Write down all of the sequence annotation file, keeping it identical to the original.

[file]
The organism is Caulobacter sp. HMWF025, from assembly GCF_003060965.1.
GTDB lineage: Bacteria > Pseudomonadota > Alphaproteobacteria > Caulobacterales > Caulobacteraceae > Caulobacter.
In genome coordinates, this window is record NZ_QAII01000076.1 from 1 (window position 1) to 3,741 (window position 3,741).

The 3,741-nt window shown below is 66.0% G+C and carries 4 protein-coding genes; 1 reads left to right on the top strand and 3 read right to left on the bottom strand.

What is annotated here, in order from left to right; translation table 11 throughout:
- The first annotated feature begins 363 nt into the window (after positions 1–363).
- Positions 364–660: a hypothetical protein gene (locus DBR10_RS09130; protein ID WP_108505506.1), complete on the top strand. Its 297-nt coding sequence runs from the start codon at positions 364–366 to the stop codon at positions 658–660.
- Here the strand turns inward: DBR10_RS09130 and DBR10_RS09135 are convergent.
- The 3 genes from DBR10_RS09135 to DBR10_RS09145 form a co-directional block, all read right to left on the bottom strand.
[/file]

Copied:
The organism is Caulobacter sp. HMWF025, from assembly GCF_003060965.1.
GTDB lineage: Bacteria > Pseudomonadota > Alphaproteobacteria > Caulobacterales > Caulobacteraceae > Caulobacter.
In genome coordinates, this window is record NZ_QAII01000076.1 from 1 (window position 1) to 3,741 (window position 3,741).

The 3,741-nt window shown below is 66.0% G+C and carries 4 protein-coding genes; 1 reads left to right on the top strand and 3 read right to left on the bottom strand.

What is annotated here, in order from left to right; translation table 11 throughout:
- The first annotated feature begins 363 nt into the window (after positions 1–363).
- Positions 364–660: a hypothetical protein gene (locus DBR10_RS09130; protein ID WP_108505506.1), complete on the top strand. Its 297-nt coding sequence runs from the start codon at positions 364–366 to the stop codon at positions 658–660.
- Here the strand turns inward: DBR10_RS09130 and DBR10_RS09135 are convergent.
- The 3 genes from DBR10_RS09135 to DBR10_RS09145 form a co-directional block, all read right to left on the bottom strand.